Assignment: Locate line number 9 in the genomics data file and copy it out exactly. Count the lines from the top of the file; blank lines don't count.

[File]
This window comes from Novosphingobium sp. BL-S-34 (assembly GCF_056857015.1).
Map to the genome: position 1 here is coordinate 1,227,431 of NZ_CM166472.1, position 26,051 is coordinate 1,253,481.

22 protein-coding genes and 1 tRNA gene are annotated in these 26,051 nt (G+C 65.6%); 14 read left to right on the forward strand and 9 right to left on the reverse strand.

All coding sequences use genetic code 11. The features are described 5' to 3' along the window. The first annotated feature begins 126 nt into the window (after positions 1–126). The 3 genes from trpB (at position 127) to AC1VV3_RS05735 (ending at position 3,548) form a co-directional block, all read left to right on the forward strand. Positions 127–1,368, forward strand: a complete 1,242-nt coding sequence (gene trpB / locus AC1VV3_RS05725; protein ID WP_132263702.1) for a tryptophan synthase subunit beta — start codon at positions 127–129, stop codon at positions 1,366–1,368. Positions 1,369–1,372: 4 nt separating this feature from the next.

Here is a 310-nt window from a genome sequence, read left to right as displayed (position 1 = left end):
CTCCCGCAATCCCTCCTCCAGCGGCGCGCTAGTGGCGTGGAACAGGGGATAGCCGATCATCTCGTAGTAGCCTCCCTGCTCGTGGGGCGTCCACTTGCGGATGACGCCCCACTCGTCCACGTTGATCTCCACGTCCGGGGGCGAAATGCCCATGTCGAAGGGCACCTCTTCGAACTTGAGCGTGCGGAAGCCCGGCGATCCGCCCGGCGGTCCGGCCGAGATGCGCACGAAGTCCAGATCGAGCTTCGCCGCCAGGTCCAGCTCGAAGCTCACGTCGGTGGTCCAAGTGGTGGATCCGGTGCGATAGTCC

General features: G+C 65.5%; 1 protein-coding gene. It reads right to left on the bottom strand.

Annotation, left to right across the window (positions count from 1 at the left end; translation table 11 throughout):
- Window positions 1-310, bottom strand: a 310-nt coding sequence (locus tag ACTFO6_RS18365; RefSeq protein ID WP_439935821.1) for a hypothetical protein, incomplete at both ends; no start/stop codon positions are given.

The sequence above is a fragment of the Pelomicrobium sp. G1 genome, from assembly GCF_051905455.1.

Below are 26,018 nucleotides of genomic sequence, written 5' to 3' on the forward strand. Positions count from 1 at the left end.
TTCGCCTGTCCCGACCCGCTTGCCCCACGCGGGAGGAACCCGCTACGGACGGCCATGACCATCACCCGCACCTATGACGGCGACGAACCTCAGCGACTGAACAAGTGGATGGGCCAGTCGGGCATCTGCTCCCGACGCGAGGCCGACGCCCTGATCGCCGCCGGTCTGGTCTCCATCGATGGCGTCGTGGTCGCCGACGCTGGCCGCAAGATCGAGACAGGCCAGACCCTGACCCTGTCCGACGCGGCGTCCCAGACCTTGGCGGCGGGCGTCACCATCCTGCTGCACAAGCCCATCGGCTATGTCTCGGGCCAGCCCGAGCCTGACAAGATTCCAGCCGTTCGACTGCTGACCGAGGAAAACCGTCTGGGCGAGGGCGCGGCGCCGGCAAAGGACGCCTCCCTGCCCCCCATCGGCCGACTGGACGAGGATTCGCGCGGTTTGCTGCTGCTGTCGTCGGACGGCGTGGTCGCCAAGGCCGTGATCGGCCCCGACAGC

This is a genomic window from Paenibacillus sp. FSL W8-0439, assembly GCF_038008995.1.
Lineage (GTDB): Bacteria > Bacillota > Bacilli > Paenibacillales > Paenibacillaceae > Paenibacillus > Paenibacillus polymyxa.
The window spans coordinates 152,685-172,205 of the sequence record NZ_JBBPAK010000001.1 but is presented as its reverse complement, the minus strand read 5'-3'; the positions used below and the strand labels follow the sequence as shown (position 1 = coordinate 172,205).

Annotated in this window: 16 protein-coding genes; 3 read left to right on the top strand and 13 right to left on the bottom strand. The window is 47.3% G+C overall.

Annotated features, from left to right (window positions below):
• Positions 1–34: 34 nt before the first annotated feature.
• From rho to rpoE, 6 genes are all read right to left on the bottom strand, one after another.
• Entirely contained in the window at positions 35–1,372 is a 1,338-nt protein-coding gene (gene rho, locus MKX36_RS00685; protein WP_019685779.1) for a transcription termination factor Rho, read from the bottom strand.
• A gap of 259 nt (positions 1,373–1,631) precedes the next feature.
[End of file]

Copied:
- Window positions 1-310, bottom strand: a 310-nt coding sequence (locus tag ACTFO6_RS18365; RefSeq protein ID WP_439935821.1) for a hypothetical protein, incomplete at both ends; no start/stop codon positions are given.